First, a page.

Seeking postdoctoral and post-master’s applicants for the J. Philip Keillor Wisconsin Coastal Management-Sea Grant Fellow (Lake Superior)
Application Deadline: October 17, 2021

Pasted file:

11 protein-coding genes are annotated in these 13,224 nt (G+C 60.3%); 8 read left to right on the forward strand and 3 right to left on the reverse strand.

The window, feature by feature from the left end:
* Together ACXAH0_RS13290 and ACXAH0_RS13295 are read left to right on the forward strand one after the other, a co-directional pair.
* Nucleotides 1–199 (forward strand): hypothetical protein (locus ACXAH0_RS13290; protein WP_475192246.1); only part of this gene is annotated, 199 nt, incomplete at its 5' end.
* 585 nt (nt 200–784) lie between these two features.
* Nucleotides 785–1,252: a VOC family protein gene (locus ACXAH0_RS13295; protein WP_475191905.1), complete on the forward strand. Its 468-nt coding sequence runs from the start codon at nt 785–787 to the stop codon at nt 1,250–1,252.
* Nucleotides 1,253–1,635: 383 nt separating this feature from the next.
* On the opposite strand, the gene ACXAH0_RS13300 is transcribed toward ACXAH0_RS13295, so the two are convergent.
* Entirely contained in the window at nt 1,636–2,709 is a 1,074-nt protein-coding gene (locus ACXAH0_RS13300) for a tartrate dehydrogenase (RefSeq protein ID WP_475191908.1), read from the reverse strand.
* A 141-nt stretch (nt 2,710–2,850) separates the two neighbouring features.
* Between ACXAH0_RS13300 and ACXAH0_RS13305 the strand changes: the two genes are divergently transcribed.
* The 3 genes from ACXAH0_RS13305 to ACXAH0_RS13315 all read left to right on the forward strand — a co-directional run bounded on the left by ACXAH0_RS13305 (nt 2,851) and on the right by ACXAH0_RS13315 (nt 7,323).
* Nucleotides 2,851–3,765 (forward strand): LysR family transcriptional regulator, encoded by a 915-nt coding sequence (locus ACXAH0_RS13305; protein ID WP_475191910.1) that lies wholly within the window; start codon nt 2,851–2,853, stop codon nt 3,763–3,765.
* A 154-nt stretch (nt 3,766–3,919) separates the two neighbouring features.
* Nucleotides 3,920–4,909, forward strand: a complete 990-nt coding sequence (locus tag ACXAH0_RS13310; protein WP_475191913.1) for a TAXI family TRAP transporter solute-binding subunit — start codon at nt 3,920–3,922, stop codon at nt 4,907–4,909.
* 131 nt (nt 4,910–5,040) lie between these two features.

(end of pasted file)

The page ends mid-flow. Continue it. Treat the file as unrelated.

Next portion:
The Wisconsin Sea Grant College Program and the Wisconsin Coastal Management Program seek postdoctoral and post-master’s candidates interested in tackling science and policy challenges related to increasing coastal community resilience across the Great Lakes region, with a focus on Wisconsin and Minnesota’s Lake Superior shoreline. Together, these programs will host this state Science-Policy Fellow position, named in honor of a longtime Sea Grant coastal engineering expert Phil Keillor, to celebrate his legacy in building resilience in Wisconsin communities. The Fellow will work closely with Wisconsin Coastal Management Program’s staff, Sea Grant’s climate and tourism outreach specialist, University of Wisconsin-Madison’s Division of Extension staff, and coastal engineers, scientists, local government representatives, and researchers from a variety of fields to tackle the important challenge of connecting science related to coastal hazards with communities that benefit from the information.